Supreme Court to consider Shura Council, Constituent Assembly legality

The Supreme Constitutional Court has set 15 January as its deadline for reviewing all pending cases, including those related to the legitimacy of the Shura Council and the Constituent Assembly.

The court convened its general assembly on Sunday to discuss its work in light of the new Constitution and the end of the sit-in staged outside by supporters of President Mohamed Morsy and the Muslim Brotherhood.

It was its second meeting since the removal of seven of 18 previous judges as mandated by the recently approved Constitution.

The SCC suspended its work on 2 December, saying that protesters staging a sit-in had prevented judges from entering the court. In a statement at the time, the judges said they were facing assaults against their independence and that the sit-in was an insult to the judges.

The court already dissolved the People's Assembly, the lower house of Parliament, in June based on a ruling that an elections law was unconstitutional. The Shura Council was elected under the same law, but lawsuits against its formation are being considered separately from the ones regarding the lower house.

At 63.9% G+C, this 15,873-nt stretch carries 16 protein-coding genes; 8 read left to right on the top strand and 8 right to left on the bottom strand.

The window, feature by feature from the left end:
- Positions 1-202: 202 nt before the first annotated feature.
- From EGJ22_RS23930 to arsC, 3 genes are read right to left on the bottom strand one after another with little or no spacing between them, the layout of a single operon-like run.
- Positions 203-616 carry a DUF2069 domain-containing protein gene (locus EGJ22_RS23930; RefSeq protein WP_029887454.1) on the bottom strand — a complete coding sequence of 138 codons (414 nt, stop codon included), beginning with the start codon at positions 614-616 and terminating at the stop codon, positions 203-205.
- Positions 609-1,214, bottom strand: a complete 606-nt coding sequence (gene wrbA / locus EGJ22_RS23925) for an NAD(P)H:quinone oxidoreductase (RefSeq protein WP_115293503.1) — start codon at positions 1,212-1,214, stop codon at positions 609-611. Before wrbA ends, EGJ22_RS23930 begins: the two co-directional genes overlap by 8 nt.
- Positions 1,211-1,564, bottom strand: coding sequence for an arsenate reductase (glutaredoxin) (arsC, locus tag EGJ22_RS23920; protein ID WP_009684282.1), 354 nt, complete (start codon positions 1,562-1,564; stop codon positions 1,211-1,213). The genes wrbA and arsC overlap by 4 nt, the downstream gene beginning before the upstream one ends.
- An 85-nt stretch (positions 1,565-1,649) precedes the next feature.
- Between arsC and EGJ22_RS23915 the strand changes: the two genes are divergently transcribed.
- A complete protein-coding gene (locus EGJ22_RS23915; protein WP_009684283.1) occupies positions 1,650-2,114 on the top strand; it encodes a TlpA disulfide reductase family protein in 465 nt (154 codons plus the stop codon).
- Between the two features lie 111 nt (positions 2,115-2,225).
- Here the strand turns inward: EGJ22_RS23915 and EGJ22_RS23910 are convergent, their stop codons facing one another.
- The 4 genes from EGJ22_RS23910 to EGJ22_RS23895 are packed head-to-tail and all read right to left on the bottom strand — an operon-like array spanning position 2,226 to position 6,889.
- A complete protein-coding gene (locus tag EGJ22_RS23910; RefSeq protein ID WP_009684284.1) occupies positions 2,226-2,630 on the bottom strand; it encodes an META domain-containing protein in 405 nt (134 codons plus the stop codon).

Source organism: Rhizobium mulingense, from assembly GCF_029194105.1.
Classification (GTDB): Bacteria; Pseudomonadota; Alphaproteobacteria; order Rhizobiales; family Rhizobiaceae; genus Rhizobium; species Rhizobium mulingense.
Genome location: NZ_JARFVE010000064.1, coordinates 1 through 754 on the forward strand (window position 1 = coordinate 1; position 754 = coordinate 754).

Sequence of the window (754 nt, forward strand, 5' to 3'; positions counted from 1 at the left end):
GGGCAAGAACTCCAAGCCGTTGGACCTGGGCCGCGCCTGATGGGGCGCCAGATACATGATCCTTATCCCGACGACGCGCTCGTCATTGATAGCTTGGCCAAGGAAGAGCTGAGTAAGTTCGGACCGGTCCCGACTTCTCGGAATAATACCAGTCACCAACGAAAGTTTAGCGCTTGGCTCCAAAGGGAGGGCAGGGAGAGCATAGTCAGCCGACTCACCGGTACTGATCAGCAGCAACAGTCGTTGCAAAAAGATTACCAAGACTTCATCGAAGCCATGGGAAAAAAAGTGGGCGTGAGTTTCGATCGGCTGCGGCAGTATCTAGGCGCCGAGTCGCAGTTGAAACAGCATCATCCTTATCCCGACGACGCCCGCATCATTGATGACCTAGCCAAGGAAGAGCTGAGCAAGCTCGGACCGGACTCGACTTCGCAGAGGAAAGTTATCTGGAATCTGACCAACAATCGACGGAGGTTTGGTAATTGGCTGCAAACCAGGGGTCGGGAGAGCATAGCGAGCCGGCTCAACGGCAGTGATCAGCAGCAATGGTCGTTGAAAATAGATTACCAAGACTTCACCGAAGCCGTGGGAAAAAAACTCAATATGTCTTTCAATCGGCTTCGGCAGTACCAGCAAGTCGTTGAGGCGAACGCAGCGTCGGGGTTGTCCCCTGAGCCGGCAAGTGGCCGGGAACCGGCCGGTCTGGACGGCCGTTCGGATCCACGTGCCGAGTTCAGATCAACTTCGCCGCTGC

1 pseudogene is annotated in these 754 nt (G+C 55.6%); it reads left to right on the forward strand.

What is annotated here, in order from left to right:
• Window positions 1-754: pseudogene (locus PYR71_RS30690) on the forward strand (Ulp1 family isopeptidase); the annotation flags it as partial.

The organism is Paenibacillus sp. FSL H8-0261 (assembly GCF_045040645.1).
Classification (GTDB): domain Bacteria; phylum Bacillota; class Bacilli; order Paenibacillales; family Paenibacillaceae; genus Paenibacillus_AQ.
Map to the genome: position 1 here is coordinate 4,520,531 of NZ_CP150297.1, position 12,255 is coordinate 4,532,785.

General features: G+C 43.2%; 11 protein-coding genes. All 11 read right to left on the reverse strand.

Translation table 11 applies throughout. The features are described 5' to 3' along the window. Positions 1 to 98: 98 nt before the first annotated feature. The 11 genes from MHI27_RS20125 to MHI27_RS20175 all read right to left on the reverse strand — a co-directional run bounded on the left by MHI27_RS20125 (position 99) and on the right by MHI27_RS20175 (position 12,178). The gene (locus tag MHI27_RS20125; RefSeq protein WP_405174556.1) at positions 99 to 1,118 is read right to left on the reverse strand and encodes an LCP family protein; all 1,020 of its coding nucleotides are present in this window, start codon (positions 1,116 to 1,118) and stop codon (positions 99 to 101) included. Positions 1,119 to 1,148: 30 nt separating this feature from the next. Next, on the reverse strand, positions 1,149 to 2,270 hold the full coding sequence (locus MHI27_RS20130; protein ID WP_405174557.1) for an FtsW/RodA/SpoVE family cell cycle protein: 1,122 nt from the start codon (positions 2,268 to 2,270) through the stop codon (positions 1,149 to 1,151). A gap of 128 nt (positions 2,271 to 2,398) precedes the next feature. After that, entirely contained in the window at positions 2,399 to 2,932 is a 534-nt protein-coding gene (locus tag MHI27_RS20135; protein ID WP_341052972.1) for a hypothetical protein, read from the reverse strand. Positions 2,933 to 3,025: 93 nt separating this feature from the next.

The council recently assumed legislative powers as stipulated by the new constitution until elections can be held for a new lower house, renamed the House of Representatives. If it is dissolved, the country will have no legislative body until those elections, which are expected to take place within the first few months of 2013.

Edited translation from Al-Masry Al-Youm

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